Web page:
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The Branding of the Best QB in College Football

Deshaun Watson roars into his junior season, hoping to carry Clemson back to the playoff. But he has another goal in mind for 2016: hone his image.

Getty Images/Ringer illustration
Getty Images/Ringer illustration

Deshaun Watson needs no introduction.

Not after the 2015 campaign, when he became the first quarterback in FBS history to produce more than 4,000 passing yards and 1,000 rushing yards — surpassing the former mark during Clemson’s national title game loss to Alabama — in a single season. Not after he won the Davey O’Brien and Manning awards, presented annually to the nation’s top signal-caller. Not after he was named the ACC Player of the Year and finished third in Heisman Trophy voting.

As a sophomore, Watson went from being a promising young talent to college football’s QB du jour. He carried Clemson to a 14-win season and has made the school a favorite to earn a repeat College Football Playoff berth in 2016. He blossomed into one of the sport’s unquestioned megastars; so what will he do for an encore?

“I’m the type of person that always strives to be great,” Watson told the Associated Press in May, at the Manning Award ceremony. “I’m not great just yet. There’s a lot more of the game and the techniques and fundamentals and mechanics that I have to improve on, so I’m working to be great one day.”

Watson said he still has to work on things like eye movement and hand placement. Already an athletic wonder, he’s focused on leading Clemson through a toughening ACC and back to the national title game, where this time he wants to finish the job. Beyond team goals, however, Watson has another 2016 aspiration: He wants to build his brand.

The problem is, he doesn’t seem to have pinpointed what that is yet. “Just, you know, a good brand for Deshaun Watson,” he said at ACC media days in July, breaking into the third person as easily as he breaks through opposing defensive fronts. “You know, does his stuff in the right way all the time.”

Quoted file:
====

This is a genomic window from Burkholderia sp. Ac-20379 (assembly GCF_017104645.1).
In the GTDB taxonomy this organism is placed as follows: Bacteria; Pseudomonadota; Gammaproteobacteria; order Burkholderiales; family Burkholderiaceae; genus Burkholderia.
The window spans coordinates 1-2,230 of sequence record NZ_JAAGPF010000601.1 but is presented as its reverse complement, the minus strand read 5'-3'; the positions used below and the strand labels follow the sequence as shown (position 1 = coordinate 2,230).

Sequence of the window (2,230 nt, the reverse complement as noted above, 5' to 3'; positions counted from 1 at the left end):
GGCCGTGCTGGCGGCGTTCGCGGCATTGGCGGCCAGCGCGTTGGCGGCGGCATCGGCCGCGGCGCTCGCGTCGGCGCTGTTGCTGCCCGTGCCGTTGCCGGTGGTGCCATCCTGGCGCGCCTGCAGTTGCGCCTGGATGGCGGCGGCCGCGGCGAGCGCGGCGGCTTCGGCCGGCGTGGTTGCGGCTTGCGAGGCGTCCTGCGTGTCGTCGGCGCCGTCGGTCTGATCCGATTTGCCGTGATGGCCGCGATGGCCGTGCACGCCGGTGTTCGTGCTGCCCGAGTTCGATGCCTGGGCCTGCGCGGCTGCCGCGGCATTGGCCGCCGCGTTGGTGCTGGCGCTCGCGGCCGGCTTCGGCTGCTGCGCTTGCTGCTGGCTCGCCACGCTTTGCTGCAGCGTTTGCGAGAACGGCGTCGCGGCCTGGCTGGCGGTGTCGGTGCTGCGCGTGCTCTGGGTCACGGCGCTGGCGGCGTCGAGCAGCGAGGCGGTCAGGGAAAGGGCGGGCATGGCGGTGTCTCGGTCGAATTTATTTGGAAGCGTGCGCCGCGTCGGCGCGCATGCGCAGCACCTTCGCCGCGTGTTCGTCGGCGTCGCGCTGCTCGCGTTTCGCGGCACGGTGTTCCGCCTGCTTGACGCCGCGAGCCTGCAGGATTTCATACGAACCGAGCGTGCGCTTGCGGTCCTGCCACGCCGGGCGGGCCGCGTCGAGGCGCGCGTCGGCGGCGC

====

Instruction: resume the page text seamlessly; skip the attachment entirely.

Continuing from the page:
“A good guy on the field — he respects the game,” he continued. “He really understands that football has been there longer than he [has] and it can be taken away any second, any minute. And then just being a good person off the field — student-athlete, civic leader. … Of course, I’m going to make mistakes and have flaws. But at the same time, try to do it the right way.”

In other words, Watson would like to take the all-around good-guy reputation of Marcus Mariota and blend it with the personality and panache of Jameis Winston and Johnny Manziel (while eschewing the serious issues that engulfed both at various points throughout their careers). For everything Watson and the Tigers accomplished in 2015, the 6-foot-3, 215-pound junior wants more: He’d like to have his top-QB-in-college-football cake and eat it, too.

Bruce Miller has a story to tell. It’s about the first time he met the kid who would become the greatest player he’s ever coached.

“My first interaction with [Watson] was at a middle school football game,” says Miller, the longtime head coach at Gainesville High School in Gainesville, Georgia. “Believe it or not, at the time he was playing outside linebacker.”

Getty Images
Getty Images

Watson was also the backup quarterback. After the starting QB got hurt right before halftime, Miller went to check on the injured quarterback and found himself pressed into duty. “While I was down there, the middle school coach said, ‘I think we’re gonna play Deshaun in the second half.’ I said, ‘That’s fine,’” Miller recalls. “Deshaun came over to me and he said, ‘Coach, I know everything to do, except we quick kick a lot on third down. I don’t know how to quick kick.’ I said, ‘Come over here and let me see if I can show you.’ So I went over there, showed him one time. Next time he did it perfectly. And I didn’t show him anything else.”

As the story goes, the precocious Watson threw a long touchdown pass on his first play from scrimmage. He’s been a quarterback ever since. A four-year starter at Gainesville, he went on to set Georgia high school records for career touchdowns (218) and total yards (17,134), emerging as the top-ranked QB and the no. 16 overall recruit in the class of 2014, according to ESPN. Asked what Watson was like as a player when he arrived with the Red Elephants, Miller laughs. “About like he is now,” he says.

So maybe that’s what Watson’s brand is entering this season: the kid who’s always had it figured out. After all, he’s handled life’s twists and turns with a calmness that belies his age. Miller says that when Watson’s mother was diagnosed with tongue cancer while he was in high school, the then-teenager “handled it a lot better than I would have. He handled it like a pro.” And though a rash of injuries caused him to miss most of the second half of his freshman campaign at Clemson in 2014, he still managed to throw for 1,466 yards with 14 touchdowns against only two interceptions. His third collegiate passing attempt produced a beautiful 30-yard score.